Background Non-invasive imaging to identify vulnerable or ruptured coronary artery plaque would represent a major clinical advance. Using positron emission tomography (PET) and computed tomography (CT), we investigated coronary uptake of 18F-fluoride (18F-NaF) and 18F-fluorodeoxyglucose (18F-FDG) in patients with acute myocardial infarction or stable angina.
Methods Forty patients with acute myocardial infarction and 40 with stable angina underwent electrocardiogram-gated 18F-NaF and 18F-FDG PET-CT and invasive coronary angiography. 18F-NaF uptake was compared with virtual histology intravascular ultrasound in patients with stable angina, and with histology in 12 carotid endartectomy specimens.
Results Intense focal 18F-NaF uptake occurred at the site of plaque rupture in 37 (93%) patients with myocardial infarction (tissue-to-background ratio [TBR], 1.66 [1.40–2.25] versus 1.24 [1.06–1.38]; culprit versus maximal non-culprit, P<0.001). In patients with stable angina, 18 (45%) had focal plaque 18F-NaF uptake (2.10 [1.71–2.81]) that, compared to plaques without uptake, had more high-risk features: positive remodeling (vessel area 24 [17–27] versus 14 [12–18] mm2; P=0.002), necrotic core (24.6% [20.5–28.8] verses 18.0% [14.0–22.4], P=0.001) and microcalcification (73 versus 21%, P=0.002). Carotid plaque rupture also co-localized with ex vivo 18F-NaF uptake and was associated with areas of apoptosis, necrosis and active calcification. Myocardial uptake markedly hampered 18F-FDG assessment in most patients (55%) and even where coronary uptake was discernible, there were no differences between culprit and non-culprit lesions (1.71 [1.40–2.13] versus 1.58 [1.28–2.01]; P=0.34).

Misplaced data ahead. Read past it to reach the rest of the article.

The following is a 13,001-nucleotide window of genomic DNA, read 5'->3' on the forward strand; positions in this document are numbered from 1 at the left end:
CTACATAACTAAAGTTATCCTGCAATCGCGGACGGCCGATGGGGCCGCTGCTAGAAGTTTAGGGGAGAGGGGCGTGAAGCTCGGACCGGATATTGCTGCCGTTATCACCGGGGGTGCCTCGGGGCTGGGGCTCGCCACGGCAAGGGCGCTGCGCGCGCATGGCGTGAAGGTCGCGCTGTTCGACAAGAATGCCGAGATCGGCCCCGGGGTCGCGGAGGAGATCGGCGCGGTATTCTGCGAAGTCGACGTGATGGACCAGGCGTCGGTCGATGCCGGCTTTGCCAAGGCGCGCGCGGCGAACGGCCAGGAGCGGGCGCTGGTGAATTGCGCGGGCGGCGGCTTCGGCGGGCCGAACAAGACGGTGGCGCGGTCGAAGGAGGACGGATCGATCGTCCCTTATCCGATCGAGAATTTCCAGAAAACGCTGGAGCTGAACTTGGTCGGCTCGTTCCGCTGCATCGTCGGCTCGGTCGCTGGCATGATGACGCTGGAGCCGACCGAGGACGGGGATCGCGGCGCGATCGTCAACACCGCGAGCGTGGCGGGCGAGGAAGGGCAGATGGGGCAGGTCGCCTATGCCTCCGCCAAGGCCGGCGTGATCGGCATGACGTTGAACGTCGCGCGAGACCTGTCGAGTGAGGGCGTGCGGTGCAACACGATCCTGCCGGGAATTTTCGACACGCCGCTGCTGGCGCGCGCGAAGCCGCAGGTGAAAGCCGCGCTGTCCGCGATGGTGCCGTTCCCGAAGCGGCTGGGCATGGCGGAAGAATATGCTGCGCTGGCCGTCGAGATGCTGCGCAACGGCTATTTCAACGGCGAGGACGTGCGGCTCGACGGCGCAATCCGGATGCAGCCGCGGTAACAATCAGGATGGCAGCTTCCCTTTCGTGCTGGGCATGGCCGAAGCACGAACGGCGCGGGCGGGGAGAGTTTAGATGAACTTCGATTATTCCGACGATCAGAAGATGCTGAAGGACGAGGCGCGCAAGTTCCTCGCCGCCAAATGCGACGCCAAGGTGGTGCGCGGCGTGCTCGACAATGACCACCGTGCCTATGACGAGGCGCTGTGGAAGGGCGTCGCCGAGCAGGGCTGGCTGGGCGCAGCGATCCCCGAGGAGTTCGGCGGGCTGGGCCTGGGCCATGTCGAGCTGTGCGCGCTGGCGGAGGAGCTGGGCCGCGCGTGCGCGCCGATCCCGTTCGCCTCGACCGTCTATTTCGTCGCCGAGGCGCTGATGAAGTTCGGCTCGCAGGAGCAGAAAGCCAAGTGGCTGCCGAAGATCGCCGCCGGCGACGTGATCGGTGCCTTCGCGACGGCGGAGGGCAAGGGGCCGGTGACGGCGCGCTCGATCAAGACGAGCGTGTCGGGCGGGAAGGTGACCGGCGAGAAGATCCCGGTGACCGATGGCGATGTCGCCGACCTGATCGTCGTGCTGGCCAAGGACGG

Conclusions 18F-NaF holds major promise as a novel biomarker of coronary plaque vulnerability and rupture with implications for the diagnosis, investigation and treatment of coronary artery disease.